When’s the last time that you inspired your team? If you can’t recall, then that’s a problem. Of course, inspiring someone else is sometimes easier said than done. However, in my attempts to inspire my own team, I’ve figured out three strategies to bring out the best in the talent that works with me.
Encourage Self-Development and Happiness
What value will your team members be to themselves or your organization if they don’t continually pursue self-development? In my own experience, working on personal and professional development as well as self-development has made me feel more motivated, enthusiastic, and positive about the projects I take on. Therefore, it only made sense to encourage my team to take their own self-development journeys. Beyond just encouraging them to do it, I also invest in the resources and training that ensures they follow through.
The response has been phenomenal. My team appreciates that I care about their overall development as people as well as their happiness and satisfaction in advancing their careers. As a return on that investment, the team has brought better ideas to the table and increased their productivity. Their enthusiasm and positive approach as they take this journey becomes infectious and helps me as a leader to continue on my own self-development journey.
Make Transparency the Cornerstone of Your Communication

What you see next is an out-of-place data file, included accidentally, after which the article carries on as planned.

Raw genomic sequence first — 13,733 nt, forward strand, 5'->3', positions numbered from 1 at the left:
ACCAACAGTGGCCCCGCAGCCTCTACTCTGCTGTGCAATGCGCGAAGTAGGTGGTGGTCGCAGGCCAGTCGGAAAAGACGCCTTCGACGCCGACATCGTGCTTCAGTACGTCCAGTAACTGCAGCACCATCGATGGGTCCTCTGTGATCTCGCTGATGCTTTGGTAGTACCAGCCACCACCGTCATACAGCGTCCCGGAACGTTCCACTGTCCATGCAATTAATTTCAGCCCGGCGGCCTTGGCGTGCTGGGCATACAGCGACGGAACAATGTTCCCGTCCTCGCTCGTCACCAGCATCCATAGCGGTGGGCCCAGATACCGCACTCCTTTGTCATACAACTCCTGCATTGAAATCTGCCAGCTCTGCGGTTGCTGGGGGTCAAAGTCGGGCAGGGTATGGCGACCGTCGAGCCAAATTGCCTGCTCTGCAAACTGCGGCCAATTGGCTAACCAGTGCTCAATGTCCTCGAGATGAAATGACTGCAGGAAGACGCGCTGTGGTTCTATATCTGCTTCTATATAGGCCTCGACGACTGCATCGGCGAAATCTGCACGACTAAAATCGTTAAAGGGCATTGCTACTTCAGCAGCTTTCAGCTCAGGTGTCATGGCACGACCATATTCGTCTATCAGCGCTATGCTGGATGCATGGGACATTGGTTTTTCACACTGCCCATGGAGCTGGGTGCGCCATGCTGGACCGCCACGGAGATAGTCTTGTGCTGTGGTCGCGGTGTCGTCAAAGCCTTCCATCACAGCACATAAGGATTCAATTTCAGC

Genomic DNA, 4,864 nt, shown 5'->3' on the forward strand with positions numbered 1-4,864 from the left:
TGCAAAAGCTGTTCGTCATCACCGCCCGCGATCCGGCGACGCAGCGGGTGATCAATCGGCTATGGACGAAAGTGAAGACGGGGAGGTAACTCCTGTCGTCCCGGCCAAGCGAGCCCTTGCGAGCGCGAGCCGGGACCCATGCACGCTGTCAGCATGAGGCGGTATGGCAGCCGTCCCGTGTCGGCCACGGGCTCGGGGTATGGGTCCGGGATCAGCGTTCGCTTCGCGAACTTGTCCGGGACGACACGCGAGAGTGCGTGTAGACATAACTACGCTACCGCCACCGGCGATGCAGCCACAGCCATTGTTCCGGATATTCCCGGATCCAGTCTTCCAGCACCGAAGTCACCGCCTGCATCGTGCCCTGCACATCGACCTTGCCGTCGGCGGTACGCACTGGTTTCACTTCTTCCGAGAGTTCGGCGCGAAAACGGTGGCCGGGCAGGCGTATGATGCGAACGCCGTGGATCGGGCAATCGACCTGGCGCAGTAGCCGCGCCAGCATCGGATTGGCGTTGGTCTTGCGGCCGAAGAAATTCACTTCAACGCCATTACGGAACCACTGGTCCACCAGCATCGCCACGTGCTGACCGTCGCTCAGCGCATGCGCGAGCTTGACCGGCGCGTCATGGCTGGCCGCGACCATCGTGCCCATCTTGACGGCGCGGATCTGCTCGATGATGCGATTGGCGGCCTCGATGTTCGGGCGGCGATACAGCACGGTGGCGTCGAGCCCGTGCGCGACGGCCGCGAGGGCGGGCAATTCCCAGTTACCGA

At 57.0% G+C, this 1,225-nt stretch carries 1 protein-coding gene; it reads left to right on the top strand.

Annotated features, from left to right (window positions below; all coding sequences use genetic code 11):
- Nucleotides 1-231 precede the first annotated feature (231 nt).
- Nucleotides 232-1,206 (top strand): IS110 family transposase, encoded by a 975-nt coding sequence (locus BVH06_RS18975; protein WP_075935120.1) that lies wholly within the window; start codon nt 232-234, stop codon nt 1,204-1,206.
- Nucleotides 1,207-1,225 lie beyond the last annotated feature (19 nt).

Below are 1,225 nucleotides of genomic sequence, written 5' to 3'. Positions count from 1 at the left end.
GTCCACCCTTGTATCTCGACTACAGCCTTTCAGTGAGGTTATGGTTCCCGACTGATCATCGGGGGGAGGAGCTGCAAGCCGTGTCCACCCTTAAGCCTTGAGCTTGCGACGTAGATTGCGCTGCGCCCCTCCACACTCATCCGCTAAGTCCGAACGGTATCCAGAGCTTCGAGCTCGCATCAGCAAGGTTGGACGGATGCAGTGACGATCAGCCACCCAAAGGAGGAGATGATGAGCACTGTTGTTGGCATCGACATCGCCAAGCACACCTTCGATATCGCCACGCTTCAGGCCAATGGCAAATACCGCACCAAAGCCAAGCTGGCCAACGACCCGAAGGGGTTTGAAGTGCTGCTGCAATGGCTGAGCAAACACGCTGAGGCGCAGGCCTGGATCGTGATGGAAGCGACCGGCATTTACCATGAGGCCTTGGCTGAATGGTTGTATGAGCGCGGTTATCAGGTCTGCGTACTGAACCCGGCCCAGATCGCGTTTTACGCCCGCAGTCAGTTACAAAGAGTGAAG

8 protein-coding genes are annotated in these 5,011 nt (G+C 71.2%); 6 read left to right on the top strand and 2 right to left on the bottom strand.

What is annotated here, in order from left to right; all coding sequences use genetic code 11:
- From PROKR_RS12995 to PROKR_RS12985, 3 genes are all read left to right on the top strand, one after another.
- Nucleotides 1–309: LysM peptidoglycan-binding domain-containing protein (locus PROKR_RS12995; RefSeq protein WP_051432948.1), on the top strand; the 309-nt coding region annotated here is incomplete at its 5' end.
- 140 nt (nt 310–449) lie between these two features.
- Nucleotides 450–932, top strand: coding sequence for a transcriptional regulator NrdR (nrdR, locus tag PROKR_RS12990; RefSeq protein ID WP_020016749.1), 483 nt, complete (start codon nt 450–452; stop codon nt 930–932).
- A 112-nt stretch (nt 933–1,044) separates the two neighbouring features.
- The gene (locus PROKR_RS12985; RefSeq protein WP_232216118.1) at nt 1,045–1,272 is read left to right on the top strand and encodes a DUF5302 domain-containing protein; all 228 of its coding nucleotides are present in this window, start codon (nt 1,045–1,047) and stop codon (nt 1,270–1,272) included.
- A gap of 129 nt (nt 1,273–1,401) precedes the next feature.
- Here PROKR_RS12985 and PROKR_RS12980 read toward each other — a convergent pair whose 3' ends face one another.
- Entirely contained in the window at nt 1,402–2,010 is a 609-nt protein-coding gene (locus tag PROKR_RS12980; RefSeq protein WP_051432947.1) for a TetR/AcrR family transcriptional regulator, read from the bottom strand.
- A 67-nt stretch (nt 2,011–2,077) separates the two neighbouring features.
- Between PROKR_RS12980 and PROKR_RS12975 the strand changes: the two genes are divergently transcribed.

It’s no secret that communication is vital for your business. After all, communication maintains employee engagement, ensures consistency and accuracy, promotes feedback, and keeps everyone on the same page in terms of strategies and goals.
When it comes to effective communication, I’ve found that transparency is the key. I speak openly about the business, our financials, what’s working and what isn’t, and where we are headed. In return, I encourage the same transparency from my employees in terms of creating a culture where they feel comfortable coming to me with anything that is on their minds. Even talking to me about things that are not directly related to the company, but may affect their performance, is encouraged, because it helps me understand and allows them to focus on what they need to accomplish.
In return, I’ve gained their trust. They know I’m not hiding anything and that I’ll listen to what’s on their mind. It inspires them to work that much harder toward achieving our company goals.
Murray Newlands is an entrepreneur, investor, business advisor and a contributor at Forbes.com and Entrepreneur.com. He is co-founder of Influence People.
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